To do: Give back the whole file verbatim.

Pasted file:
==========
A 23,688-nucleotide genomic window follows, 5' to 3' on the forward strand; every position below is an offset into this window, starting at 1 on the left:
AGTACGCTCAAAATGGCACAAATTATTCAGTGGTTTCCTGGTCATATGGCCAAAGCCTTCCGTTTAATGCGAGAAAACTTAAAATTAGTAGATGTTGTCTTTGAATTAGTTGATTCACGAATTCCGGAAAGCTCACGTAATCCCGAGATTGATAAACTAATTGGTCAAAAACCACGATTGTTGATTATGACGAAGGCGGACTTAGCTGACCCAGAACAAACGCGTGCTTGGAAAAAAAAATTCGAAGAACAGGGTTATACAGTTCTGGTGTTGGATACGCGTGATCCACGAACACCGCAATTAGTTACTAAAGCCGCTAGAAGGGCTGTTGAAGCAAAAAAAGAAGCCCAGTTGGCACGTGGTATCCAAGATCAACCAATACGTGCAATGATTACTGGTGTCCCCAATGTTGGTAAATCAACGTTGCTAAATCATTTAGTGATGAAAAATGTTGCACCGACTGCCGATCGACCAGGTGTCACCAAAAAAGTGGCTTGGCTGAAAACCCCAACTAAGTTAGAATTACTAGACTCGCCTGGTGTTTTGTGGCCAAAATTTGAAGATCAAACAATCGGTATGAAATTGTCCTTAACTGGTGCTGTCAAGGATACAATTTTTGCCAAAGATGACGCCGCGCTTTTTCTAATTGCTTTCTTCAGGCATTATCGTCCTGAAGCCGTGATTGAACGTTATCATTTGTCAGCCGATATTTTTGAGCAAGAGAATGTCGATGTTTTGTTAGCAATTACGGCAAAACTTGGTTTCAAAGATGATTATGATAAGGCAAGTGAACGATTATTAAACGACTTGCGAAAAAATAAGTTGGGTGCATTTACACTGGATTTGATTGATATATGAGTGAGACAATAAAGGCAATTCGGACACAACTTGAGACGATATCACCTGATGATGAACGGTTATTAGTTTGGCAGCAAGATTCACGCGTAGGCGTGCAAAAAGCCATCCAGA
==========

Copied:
A 23,688-nucleotide genomic window follows, 5' to 3' on the forward strand; every position below is an offset into this window, starting at 1 on the left:
AGTACGCTCAAAATGGCACAAATTATTCAGTGGTTTCCTGGTCATATGGCCAAAGCCTTCCGTTTAATGCGAGAAAACTTAAAATTAGTAGATGTTGTCTTTGAATTAGTTGATTCACGAATTCCGGAAAGCTCACGTAATCCCGAGATTGATAAACTAATTGGTCAAAAACCACGATTGTTGATTATGACGAAGGCGGACTTAGCTGACCCAGAACAAACGCGTGCTTGGAAAAAAAAATTCGAAGAACAGGGTTATACAGTTCTGGTGTTGGATACGCGTGATCCACGAACACCGCAATTAGTTACTAAAGCCGCTAGAAGGGCTGTTGAAGCAAAAAAAGAAGCCCAGTTGGCACGTGGTATCCAAGATCAACCAATACGTGCAATGATTACTGGTGTCCCCAATGTTGGTAAATCAACGTTGCTAAATCATTTAGTGATGAAAAATGTTGCACCGACTGCCGATCGACCAGGTGTCACCAAAAAAGTGGCTTGGCTGAAAACCCCAACTAAGTTAGAATTACTAGACTCGCCTGGTGTTTTGTGGCCAAAATTTGAAGATCAAACAATCGGTATGAAATTGTCCTTAACTGGTGCTGTCAAGGATACAATTTTTGCCAAAGATGACGCCGCGCTTTTTCTAATTGCTTTCTTCAGGCATTATCGTCCTGAAGCCGTGATTGAACGTTATCATTTGTCAGCCGATATTTTTGAGCAAGAGAATGTCGATGTTTTGTTAGCAATTACGGCAAAACTTGGTTTCAAAGATGATTATGATAAGGCAAGTGAACGATTATTAAACGACTTGCGAAAAAATAAGTTGGGTGCATTTACACTGGATTTGATTGATATATGAGTGAGACAATAAAGGCAATTCGGACACAACTTGAGACGATATCACCTGATGATGAACGGTTATTAGTTTGGCAGCAAGATTCACGCGTAGGCGTGCAAAAAGCCATCCAGA